Beneath the lights of the ADA-accessible field of Bicentennial Park, with the smell of popcorn in the air and the uplifting chants of Take Me Out to The Ballgame, over 240 players, each with varying levels of special needs, paraded onto the field to celebrate the 15th season of Miracle League.
The Southlake Miracle League, an organization that gives children with special needs the opportunity to play baseball, has been a City staple since its first season in 2015. With three divisions accommodating the varying needs of players, a Buddy assigned to each athlete, and around 30 municipalities in the Dallas-Fort Worth area represented – Miracle League’s impact does not end when the ball game is over.
Out on the field, the stigma of special needs disappears. From wearing Major League team jerseys, eating hotdogs with friends after the game, and hearing the cheers of their parents from the stands, the players get the entire baseball experience except better – because every game results in a tie, and every inning ends in a grand slam.
“The League gives these players and the families a few hours of normalcy,” Tom Kormondy, Director of Operations explained. “They get to forget about everything else and just have fun.”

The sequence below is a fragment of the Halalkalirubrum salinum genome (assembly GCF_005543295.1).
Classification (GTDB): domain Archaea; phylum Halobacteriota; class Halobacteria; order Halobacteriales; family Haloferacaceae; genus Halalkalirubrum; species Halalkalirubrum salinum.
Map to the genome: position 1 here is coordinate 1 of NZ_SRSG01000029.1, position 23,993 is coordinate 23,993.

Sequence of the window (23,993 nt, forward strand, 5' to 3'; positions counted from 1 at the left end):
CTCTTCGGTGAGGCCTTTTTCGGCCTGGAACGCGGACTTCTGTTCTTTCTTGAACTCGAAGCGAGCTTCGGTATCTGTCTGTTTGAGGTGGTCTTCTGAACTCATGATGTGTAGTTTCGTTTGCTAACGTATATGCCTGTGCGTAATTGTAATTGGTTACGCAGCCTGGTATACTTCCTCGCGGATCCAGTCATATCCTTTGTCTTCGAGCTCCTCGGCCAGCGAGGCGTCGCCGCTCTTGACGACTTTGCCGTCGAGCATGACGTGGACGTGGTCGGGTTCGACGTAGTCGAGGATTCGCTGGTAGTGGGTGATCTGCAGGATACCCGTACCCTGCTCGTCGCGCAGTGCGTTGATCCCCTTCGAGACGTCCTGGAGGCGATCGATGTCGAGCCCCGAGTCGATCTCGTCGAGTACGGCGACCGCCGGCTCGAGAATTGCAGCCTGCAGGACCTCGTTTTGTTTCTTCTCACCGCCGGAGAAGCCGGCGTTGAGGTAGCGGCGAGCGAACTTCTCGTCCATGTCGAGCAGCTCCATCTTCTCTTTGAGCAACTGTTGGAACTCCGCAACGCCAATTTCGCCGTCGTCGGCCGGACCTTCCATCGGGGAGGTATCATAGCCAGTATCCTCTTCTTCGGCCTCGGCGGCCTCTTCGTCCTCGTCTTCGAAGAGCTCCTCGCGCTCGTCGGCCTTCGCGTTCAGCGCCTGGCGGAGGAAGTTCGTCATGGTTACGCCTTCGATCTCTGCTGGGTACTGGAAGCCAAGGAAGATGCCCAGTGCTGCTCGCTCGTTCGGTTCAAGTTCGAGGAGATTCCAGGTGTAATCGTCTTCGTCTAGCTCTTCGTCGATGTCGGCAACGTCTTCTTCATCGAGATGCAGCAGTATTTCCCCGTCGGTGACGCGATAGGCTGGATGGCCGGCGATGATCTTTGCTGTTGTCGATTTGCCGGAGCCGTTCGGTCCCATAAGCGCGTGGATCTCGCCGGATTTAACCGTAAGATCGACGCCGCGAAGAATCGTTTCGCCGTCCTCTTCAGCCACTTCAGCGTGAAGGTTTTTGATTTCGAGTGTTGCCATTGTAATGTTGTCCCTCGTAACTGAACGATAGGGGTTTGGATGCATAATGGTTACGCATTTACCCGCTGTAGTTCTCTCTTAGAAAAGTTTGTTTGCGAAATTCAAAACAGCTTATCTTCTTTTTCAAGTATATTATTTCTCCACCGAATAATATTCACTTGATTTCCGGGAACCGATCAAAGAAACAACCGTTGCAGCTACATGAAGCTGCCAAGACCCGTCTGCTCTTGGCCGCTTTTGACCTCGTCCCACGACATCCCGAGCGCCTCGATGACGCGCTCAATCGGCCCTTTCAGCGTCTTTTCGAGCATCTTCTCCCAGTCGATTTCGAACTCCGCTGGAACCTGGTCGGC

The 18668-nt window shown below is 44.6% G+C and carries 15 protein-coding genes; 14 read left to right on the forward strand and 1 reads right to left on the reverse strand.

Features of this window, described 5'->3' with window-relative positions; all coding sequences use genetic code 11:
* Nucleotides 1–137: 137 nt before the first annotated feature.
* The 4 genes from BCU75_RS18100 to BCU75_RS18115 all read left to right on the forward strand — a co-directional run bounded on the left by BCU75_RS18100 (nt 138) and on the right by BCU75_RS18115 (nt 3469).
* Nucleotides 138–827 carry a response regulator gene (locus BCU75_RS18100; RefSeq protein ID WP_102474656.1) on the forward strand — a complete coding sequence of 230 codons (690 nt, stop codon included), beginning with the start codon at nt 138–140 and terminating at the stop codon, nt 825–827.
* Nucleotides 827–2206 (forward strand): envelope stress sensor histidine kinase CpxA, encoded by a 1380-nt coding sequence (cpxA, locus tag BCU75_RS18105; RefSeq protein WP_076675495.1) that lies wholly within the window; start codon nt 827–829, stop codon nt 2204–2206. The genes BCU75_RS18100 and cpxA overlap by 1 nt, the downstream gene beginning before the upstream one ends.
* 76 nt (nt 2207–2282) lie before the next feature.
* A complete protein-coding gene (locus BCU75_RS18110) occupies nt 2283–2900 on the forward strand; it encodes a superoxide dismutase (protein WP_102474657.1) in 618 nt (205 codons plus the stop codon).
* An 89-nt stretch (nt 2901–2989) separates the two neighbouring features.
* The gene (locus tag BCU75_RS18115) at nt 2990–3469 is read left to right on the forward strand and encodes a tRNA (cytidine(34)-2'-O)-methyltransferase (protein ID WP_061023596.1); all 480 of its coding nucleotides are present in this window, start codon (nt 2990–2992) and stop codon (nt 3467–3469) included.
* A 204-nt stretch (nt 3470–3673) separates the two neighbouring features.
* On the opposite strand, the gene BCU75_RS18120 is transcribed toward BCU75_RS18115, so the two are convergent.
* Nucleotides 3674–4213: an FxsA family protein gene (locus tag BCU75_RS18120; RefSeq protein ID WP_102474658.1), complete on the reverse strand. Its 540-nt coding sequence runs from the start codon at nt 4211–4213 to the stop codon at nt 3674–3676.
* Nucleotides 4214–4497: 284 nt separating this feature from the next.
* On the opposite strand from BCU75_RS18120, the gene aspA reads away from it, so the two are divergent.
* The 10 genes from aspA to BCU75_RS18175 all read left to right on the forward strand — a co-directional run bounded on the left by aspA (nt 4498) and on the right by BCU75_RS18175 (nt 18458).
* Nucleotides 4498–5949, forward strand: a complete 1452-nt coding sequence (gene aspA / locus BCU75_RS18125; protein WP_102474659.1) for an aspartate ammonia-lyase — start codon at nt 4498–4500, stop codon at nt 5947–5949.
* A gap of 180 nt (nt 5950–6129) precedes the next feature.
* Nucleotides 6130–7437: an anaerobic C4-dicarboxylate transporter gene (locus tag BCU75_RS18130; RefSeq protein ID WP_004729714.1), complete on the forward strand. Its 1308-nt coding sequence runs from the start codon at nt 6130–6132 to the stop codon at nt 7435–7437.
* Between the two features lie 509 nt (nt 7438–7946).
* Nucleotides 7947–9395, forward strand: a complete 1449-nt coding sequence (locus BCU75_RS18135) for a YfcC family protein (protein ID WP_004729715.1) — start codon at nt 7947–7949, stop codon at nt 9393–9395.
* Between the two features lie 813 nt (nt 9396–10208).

And this fun is facilitated by a community that has banded together for a great cause. Due to the generosity of corporate sponsors who believe in the organization, families don’t have to pay anything for their kids to play baseball. Volunteers also happily participate in varying forms by coaching, preparing the field, or being a “Buddy,” – a friend that sticks by their assigned athlete’s side to support them throughout the season.
“It’s not just going out there, hitting the ball, and going home,” Kormondy added. “The coaching staff, buddies, and volunteers are dedicated to these players, and it shows.”
Kormondy recounts emotional stories that prove the League lives up to its name, detailing moments that can only be described as miracles. Moments like when a non-verbal player happily shouted “ball!” one day, or when a blind athlete got so used to the sound of his long-time Buddy’s voice that he was able to hit a tossed ball after hearing his friend shout “swing!” at the perfect time.
“Stories like that keep me going,” Kormondy said. “To see the slightest improvement means we are doing something right.”
As the League begins its 15th season with 37 players who have been participating since its start in 2015 – it’s not out of left field to say Miracle League is a home run in terms of doing something right.
To learn more about The Miracle League of Southlake, follow this link.